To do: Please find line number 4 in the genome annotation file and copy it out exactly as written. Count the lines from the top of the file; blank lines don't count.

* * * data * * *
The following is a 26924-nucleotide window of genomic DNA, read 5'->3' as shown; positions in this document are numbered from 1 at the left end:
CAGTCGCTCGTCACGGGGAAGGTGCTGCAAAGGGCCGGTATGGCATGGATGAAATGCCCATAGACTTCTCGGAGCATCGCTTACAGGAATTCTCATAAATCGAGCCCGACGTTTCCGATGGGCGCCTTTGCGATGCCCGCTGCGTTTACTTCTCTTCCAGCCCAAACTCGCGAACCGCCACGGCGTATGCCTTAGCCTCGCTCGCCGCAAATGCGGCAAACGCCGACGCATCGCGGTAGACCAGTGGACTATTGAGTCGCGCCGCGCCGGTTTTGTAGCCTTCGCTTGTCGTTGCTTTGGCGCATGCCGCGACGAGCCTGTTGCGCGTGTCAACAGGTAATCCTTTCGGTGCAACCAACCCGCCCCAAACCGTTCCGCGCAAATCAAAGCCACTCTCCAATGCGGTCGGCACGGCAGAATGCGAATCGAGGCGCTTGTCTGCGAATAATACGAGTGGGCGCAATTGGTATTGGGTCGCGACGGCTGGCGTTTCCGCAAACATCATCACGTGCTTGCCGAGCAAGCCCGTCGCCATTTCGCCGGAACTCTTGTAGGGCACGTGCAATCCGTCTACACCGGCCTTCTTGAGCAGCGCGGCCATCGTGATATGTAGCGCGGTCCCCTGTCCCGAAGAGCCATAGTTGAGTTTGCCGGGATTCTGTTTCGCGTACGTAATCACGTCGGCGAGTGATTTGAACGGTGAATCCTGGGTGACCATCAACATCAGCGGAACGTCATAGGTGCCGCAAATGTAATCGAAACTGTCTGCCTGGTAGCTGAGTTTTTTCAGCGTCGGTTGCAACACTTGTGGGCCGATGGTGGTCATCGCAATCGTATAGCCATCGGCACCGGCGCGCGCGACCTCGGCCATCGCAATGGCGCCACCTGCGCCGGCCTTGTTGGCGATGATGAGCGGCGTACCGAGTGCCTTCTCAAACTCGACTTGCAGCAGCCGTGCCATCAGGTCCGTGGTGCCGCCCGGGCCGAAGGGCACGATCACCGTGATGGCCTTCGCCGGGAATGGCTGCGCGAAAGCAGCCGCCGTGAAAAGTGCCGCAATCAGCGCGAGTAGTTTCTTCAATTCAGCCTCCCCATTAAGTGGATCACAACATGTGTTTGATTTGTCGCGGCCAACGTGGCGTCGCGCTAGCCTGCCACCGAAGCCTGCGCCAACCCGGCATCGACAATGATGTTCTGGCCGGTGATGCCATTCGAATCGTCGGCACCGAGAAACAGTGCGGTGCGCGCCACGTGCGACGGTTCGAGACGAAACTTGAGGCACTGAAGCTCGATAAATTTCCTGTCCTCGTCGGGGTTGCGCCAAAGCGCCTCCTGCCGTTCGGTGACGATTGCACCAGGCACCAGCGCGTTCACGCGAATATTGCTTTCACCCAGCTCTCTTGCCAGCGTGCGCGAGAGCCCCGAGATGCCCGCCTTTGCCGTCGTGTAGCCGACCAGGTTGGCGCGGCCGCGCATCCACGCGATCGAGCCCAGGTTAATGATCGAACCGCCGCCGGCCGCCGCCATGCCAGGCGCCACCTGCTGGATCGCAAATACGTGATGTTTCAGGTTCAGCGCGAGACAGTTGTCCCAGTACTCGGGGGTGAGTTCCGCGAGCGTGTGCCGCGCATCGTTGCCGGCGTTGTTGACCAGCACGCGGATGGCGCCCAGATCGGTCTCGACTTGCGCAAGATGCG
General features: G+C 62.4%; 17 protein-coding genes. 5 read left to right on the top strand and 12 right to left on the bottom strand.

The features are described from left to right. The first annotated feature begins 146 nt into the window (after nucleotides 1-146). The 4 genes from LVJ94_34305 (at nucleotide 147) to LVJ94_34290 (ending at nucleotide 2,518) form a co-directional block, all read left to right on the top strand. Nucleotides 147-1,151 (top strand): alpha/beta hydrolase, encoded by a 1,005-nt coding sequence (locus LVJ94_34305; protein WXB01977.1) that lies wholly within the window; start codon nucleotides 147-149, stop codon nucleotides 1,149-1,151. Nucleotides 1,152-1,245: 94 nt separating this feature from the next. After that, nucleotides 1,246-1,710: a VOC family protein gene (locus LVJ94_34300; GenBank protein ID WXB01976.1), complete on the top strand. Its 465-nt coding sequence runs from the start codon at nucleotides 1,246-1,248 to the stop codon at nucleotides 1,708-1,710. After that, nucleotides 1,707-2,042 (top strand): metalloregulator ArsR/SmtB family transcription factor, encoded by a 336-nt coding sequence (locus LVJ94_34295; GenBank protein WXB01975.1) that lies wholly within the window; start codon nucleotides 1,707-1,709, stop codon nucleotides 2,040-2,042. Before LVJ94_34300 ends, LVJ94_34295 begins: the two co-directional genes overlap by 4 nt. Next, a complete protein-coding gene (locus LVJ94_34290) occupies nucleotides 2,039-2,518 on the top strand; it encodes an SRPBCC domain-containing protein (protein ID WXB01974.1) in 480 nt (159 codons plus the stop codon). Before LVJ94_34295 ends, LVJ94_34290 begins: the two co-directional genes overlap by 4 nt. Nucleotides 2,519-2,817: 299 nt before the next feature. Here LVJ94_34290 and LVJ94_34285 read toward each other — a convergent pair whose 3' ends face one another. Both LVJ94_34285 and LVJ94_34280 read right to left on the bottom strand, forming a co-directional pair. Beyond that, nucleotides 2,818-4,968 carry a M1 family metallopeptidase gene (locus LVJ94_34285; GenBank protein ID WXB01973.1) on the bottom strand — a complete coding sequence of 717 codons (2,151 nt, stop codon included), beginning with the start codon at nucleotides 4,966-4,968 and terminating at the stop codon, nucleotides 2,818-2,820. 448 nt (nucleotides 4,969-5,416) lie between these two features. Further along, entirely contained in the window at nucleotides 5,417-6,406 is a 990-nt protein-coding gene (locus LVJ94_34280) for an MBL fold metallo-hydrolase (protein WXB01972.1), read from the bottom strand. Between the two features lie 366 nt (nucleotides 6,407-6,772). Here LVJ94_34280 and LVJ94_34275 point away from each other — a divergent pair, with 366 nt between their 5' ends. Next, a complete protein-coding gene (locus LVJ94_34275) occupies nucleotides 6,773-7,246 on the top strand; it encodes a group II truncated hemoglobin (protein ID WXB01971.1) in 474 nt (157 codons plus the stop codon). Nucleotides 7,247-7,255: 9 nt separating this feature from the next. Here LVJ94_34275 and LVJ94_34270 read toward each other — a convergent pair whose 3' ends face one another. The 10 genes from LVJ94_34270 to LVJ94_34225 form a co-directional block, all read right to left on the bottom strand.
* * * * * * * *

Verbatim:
The features are described from left to right. The first annotated feature begins 146 nt into the window (after nucleotides 1-146). The 4 genes from LVJ94_34305 (at nucleotide 147) to LVJ94_34290 (ending at nucleotide 2,518) form a co-directional block, all read left to right on the top strand. Nucleotides 147-1,151 (top strand): alpha/beta hydrolase, encoded by a 1,005-nt coding sequence (locus LVJ94_34305; protein WXB01977.1) that lies wholly within the window; start codon nucleotides 147-149, stop codon nucleotides 1,149-1,151. Nucleotides 1,152-1,245: 94 nt separating this feature from the next. After that, nucleotides 1,246-1,710: a VOC family protein gene (locus LVJ94_34300; GenBank protein ID WXB01976.1), complete on the top strand. Its 465-nt coding sequence runs from the start codon at nucleotides 1,246-1,248 to the stop codon at nucleotides 1,708-1,710. After that, nucleotides 1,707-2,042 (top strand): metalloregulator ArsR/SmtB family transcription factor, encoded by a 336-nt coding sequence (locus LVJ94_34295; GenBank protein WXB01975.1) that lies wholly within the window; start codon nucleotides 1,707-1,709, stop codon nucleotides 2,040-2,042. Before LVJ94_34300 ends, LVJ94_34295 begins: the two co-directional genes overlap by 4 nt. Next, a complete protein-coding gene (locus LVJ94_34290) occupies nucleotides 2,039-2,518 on the top strand; it encodes an SRPBCC domain-containing protein (protein ID WXB01974.1) in 480 nt (159 codons plus the stop codon). Before LVJ94_34295 ends, LVJ94_34290 begins: the two co-directional genes overlap by 4 nt. Nucleotides 2,519-2,817: 299 nt before the next feature. Here LVJ94_34290 and LVJ94_34285 read toward each other — a convergent pair whose 3' ends face one another. Both LVJ94_34285 and LVJ94_34280 read right to left on the bottom strand, forming a co-directional pair. Beyond that, nucleotides 2,818-4,968 carry a M1 family metallopeptidase gene (locus LVJ94_34285; GenBank protein ID WXB01973.1) on the bottom strand — a complete coding sequence of 717 codons (2,151 nt, stop codon included), beginning with the start codon at nucleotides 4,966-4,968 and terminating at the stop codon, nucleotides 2,818-2,820. 448 nt (nucleotides 4,969-5,416) lie between these two features. Further along, entirely contained in the window at nucleotides 5,417-6,406 is a 990-nt protein-coding gene (locus LVJ94_34280) for an MBL fold metallo-hydrolase (protein WXB01972.1), read from the bottom strand. Between the two features lie 366 nt (nucleotides 6,407-6,772). Here LVJ94_34280 and LVJ94_34275 point away from each other — a divergent pair, with 366 nt between their 5' ends. Next, a complete protein-coding gene (locus LVJ94_34275) occupies nucleotides 6,773-7,246 on the top strand; it encodes a group II truncated hemoglobin (protein ID WXB01971.1) in 474 nt (157 codons plus the stop codon). Nucleotides 7,247-7,255: 9 nt separating this feature from the next. Here LVJ94_34275 and LVJ94_34270 read toward each other — a convergent pair whose 3' ends face one another. The 10 genes from LVJ94_34270 to LVJ94_34225 form a co-directional block, all read right to left on the bottom strand.